To JPMorgan Chase & Co. chief executive Jamie Dimon, Treasury and Securities Services is a nuts-and-bolts, Warren Buffett-style business with healthy margins, sticky client relationships, and technology, complexity and scale that are difficult for rivals to replicate.
Running this $7.3 billion-in-revenue, 27,000-employee enterprise within the enterprise since 2004 until her promotion in June to president, international has been Heidi Miller, a onetime CFO and Dimon colleague at Citigroup whose career stretches back to 1979. She was hired by Dimon in 2002 as CFO of JPMorgan predecessor Bank One and is now a member of JPMorgans elite operating committee.
Treasury and Securities Services, which earned $1.2 billion last year and is now led by former CFO Michael Cavanagh, includes corporate cash management and securities custody operations that are among the worlds biggest. Miller brought in a high-profile piece of bailout-related business last year: The bank is custodian for the Federal Reserves $1.25 trillion portfolio of mortgage-backed securities.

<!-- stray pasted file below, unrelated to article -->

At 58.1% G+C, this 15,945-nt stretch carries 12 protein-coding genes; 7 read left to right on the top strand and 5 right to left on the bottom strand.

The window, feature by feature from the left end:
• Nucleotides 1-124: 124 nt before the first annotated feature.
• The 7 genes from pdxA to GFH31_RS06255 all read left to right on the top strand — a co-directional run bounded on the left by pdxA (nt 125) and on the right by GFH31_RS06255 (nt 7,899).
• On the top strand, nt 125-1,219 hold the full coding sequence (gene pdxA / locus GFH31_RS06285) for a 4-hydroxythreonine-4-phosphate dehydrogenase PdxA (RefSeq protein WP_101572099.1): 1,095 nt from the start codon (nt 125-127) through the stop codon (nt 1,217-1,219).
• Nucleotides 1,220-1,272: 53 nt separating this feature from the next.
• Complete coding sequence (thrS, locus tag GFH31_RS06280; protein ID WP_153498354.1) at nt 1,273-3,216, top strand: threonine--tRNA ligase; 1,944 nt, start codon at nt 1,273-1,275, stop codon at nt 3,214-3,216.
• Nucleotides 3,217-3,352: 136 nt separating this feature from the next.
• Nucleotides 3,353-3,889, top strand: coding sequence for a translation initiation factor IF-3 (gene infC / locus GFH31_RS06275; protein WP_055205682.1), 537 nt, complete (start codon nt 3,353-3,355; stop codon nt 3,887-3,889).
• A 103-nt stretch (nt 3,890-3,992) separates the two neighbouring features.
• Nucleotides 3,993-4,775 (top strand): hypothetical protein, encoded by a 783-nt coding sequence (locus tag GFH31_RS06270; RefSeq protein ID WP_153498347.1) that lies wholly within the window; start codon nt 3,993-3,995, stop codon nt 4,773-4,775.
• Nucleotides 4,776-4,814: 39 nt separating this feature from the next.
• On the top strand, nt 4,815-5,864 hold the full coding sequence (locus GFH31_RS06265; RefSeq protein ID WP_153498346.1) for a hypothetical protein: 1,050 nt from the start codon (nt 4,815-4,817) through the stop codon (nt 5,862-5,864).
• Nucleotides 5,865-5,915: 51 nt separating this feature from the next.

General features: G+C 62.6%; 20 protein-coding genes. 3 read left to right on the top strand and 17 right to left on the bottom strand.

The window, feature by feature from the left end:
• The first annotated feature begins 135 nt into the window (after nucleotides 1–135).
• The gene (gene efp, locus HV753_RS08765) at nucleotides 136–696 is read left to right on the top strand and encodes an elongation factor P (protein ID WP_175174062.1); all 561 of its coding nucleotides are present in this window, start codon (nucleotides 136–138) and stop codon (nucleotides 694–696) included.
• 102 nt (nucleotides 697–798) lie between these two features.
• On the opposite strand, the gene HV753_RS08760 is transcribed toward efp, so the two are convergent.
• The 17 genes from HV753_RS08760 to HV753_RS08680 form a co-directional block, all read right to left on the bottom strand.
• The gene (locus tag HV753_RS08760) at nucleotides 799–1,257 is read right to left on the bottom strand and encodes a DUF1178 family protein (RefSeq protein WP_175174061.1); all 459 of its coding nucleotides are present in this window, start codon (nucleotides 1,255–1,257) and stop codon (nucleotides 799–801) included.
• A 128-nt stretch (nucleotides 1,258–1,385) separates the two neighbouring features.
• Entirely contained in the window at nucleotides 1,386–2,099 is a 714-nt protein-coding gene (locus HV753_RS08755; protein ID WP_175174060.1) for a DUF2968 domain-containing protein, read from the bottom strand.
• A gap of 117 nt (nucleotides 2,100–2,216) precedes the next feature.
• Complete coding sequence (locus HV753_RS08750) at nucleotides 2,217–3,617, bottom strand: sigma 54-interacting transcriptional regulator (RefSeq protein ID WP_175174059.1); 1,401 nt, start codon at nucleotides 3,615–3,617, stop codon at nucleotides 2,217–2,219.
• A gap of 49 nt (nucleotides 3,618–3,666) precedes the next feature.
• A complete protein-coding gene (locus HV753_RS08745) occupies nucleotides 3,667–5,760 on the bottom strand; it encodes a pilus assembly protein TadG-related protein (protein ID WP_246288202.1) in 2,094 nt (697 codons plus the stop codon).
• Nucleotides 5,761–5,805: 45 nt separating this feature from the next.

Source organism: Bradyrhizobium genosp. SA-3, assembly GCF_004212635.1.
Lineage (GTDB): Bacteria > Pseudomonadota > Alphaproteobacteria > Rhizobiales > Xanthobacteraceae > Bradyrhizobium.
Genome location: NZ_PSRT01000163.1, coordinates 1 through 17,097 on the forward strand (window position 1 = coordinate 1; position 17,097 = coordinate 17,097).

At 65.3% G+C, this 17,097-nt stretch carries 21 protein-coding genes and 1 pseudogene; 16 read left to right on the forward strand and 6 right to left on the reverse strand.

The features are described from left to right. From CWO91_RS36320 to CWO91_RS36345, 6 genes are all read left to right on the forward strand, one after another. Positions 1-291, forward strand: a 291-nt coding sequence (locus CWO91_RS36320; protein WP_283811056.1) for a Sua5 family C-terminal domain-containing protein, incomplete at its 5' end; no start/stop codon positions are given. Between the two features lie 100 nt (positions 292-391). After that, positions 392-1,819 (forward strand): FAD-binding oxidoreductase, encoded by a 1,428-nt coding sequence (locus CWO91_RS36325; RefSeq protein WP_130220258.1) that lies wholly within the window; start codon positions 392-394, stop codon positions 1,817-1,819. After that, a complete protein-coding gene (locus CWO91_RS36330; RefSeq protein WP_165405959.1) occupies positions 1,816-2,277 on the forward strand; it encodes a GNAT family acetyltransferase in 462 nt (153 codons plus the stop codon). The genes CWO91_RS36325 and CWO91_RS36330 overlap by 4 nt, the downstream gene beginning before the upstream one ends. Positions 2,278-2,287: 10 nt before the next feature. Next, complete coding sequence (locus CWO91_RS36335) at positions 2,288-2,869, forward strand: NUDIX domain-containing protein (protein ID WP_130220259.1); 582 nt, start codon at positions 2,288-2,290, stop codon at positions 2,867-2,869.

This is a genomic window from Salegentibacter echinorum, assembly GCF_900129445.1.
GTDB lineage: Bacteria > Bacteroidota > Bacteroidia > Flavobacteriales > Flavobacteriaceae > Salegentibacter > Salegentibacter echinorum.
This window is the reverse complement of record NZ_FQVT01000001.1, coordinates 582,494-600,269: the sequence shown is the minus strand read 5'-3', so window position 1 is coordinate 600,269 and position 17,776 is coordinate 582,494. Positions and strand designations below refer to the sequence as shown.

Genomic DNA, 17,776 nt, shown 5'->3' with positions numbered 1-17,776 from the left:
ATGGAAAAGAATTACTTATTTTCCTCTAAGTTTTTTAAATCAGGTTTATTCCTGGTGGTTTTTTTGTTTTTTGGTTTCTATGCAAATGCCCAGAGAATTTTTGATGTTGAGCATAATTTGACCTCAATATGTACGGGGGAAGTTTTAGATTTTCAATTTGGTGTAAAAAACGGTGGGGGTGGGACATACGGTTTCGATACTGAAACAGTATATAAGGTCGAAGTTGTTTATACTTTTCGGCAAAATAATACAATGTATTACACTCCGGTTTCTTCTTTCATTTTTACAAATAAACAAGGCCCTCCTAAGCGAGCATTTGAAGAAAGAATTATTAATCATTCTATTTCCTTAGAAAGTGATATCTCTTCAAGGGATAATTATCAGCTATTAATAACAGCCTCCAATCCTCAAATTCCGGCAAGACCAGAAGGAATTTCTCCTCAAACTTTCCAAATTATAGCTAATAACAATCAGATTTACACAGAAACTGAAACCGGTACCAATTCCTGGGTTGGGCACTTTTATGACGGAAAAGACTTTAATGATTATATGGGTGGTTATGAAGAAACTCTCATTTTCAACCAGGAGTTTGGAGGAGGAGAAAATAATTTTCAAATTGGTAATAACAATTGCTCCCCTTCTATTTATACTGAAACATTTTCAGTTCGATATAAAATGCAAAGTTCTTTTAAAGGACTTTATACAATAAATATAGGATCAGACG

Looking for growth through collaborations with other divisions, Miller has been focusing on the global corporate bank, putting offerings from her area together with such products as derivatives and foreign exchange, an initiative she is continuing in her new role.
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